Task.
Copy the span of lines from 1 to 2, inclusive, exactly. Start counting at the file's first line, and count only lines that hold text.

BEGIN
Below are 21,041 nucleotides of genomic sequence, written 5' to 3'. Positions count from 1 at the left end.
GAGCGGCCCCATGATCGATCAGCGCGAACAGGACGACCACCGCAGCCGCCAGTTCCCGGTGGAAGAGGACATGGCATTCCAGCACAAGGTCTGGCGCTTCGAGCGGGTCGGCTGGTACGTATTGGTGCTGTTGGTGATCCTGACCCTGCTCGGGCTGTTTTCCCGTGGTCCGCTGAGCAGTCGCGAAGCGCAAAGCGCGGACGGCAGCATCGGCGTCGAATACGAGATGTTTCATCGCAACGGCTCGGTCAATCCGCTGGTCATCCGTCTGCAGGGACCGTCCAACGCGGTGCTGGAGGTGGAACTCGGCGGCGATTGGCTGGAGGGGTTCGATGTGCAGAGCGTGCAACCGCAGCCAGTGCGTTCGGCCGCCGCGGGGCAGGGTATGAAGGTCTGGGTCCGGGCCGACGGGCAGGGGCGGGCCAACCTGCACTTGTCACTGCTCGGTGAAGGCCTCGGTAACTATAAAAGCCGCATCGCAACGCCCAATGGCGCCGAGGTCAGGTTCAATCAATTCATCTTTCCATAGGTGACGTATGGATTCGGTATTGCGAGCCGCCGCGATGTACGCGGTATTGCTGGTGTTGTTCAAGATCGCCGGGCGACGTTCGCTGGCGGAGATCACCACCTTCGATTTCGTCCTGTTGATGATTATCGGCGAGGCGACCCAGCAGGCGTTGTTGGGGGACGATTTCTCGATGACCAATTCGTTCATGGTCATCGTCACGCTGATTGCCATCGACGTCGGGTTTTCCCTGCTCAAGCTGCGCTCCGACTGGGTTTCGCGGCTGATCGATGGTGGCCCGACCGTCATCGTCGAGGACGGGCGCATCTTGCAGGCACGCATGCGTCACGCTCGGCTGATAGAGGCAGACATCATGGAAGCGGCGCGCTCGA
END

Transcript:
Below are 21,041 nucleotides of genomic sequence, written 5' to 3'. Positions count from 1 at the left end.
GAGCGGCCCCATGATCGATCAGCGCGAACAGGACGACCACCGCAGCCGCCAGTTCCCGGTGGAAGAGGACATGGCATTCCAGCACAAGGTCTGGCGCTTCGAGCGGGTCGGCTGGTACGTATTGGTGCTGTTGGTGATCCTGACCCTGCTCGGGCTGTTTTCCCGTGGTCCGCTGAGCAGTCGCGAAGCGCAAAGCGCGGACGGCAGCATCGGCGTCGAATACGAGATGTTTCATCGCAACGGCTCGGTCAATCCGCTGGTCATCCGTCTGCAGGGACCGTCCAACGCGGTGCTGGAGGTGGAACTCGGCGGCGATTGGCTGGAGGGGTTCGATGTGCAGAGCGTGCAACCGCAGCCAGTGCGTTCGGCCGCCGCGGGGCAGGGTATGAAGGTCTGGGTCCGGGCCGACGGGCAGGGGCGGGCCAACCTGCACTTGTCACTGCTCGGTGAAGGCCTCGGTAACTATAAAAGCCGCATCGCAACGCCCAATGGCGCCGAGGTCAGGTTCAATCAATTCATCTTTCCATAGGTGACGTATGGATTCGGTATTGCGAGCCGCCGCGATGTACGCGGTATTGCTGGTGTTGTTCAAGATCGCCGGGCGACGTTCGCTGGCGGAGATCACCACCTTCGATTTCGTCCTGTTGATGATTATCGGCGAGGCGACCCAGCAGGCGTTGTTGGGGGACGATTTCTCGATGACCAATTCGTTCATGGTCATCGTCACGCTGATTGCCATCGACGTCGGGTTTTCCCTGCTCAAGCTGCGCTCCGACTGGGTTTCGCGGCTGATCGATGGTGGCCCGACCGTCATCGTCGAGGACGGGCGCATCTTGCAGGCACGCATGCGTCACGCTCGGCTGATAGAGGCAGACATCATGGAAGCGGCGCGCTCGA